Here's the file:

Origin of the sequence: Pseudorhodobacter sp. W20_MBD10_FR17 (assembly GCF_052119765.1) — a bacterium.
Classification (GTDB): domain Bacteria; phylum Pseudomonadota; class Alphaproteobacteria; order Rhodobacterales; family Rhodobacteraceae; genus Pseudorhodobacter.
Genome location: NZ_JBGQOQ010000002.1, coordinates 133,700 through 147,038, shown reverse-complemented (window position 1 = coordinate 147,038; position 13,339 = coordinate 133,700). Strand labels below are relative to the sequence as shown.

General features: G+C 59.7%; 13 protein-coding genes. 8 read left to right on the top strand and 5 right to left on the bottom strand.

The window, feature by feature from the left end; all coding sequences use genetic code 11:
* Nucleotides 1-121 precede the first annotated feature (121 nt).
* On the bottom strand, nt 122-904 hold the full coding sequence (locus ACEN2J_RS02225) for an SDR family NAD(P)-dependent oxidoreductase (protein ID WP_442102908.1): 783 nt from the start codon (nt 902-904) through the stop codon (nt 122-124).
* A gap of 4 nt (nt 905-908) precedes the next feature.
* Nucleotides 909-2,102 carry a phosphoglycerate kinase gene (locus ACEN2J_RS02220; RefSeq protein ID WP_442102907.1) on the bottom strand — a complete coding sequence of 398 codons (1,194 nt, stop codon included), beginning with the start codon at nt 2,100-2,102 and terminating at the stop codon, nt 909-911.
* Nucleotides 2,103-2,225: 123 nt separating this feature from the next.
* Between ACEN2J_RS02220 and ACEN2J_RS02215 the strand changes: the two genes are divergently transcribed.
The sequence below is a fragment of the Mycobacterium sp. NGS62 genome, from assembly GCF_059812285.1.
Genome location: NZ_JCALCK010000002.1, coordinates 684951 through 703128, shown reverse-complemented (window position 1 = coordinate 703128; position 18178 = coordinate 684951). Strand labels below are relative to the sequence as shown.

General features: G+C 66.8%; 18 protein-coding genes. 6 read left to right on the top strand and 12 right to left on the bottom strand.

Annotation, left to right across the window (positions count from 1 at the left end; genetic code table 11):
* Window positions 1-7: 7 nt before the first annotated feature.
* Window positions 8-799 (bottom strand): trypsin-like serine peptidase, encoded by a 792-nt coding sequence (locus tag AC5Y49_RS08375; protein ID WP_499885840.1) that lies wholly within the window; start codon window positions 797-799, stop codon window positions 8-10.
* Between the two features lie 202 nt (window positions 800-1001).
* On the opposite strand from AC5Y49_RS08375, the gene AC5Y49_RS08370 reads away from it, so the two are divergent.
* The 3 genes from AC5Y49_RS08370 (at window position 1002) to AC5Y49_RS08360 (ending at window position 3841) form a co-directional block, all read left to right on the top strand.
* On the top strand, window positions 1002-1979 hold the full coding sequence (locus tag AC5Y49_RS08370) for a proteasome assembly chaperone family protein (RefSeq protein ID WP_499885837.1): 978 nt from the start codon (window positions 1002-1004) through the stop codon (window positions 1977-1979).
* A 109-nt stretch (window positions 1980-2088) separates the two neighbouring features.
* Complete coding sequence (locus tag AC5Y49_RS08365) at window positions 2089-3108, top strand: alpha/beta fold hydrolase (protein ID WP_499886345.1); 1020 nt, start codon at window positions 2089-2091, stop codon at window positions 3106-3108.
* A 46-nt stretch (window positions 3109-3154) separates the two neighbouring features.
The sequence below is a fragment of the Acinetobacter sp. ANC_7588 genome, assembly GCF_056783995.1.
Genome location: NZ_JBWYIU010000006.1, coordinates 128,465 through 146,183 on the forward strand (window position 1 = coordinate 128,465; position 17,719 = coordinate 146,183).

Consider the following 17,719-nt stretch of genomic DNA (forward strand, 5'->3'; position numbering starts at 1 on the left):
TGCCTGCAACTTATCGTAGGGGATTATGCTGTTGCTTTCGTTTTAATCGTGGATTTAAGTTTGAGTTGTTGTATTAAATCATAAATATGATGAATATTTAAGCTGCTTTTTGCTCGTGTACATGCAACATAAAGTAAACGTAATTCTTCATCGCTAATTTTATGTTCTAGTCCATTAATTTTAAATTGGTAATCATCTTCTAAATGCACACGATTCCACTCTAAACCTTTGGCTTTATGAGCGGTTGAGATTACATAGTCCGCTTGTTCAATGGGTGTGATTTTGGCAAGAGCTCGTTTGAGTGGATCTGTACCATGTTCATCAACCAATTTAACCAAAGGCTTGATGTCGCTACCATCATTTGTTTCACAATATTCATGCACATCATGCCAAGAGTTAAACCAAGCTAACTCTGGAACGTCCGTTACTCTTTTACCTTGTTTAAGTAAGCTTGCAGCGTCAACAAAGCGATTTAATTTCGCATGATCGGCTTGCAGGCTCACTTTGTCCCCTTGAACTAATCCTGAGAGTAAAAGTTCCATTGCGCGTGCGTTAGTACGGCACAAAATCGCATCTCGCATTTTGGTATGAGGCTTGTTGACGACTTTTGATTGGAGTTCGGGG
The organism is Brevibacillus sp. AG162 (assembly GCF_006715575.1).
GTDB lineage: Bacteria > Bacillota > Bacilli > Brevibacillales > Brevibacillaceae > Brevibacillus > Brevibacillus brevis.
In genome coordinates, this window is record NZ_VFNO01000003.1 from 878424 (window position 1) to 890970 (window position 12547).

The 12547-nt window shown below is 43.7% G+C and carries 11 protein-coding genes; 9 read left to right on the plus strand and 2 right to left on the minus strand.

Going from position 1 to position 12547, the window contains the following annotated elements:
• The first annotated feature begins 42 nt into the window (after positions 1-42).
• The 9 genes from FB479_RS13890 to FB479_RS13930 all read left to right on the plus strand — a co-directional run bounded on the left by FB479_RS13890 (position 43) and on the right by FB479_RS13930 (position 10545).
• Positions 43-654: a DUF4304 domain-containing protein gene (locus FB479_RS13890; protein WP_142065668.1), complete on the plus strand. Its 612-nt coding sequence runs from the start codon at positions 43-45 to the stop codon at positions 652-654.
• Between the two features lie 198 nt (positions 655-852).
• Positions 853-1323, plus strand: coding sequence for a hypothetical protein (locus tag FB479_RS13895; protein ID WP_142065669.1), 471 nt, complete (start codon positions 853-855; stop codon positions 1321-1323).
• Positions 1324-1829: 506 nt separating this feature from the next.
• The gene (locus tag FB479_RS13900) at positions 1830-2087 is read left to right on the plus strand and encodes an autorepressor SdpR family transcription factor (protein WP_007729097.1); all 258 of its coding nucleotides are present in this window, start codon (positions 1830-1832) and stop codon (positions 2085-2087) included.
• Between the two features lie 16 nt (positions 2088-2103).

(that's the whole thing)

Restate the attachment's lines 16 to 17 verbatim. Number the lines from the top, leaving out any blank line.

* Window positions 1-7: 7 nt before the first annotated feature.
* Window positions 8-799 (bottom strand): trypsin-like serine peptidase, encoded by a 792-nt coding sequence (locus tag AC5Y49_RS08375; protein ID WP_499885840.1) that lies wholly within the window; start codon window positions 797-799, stop codon window positions 8-10.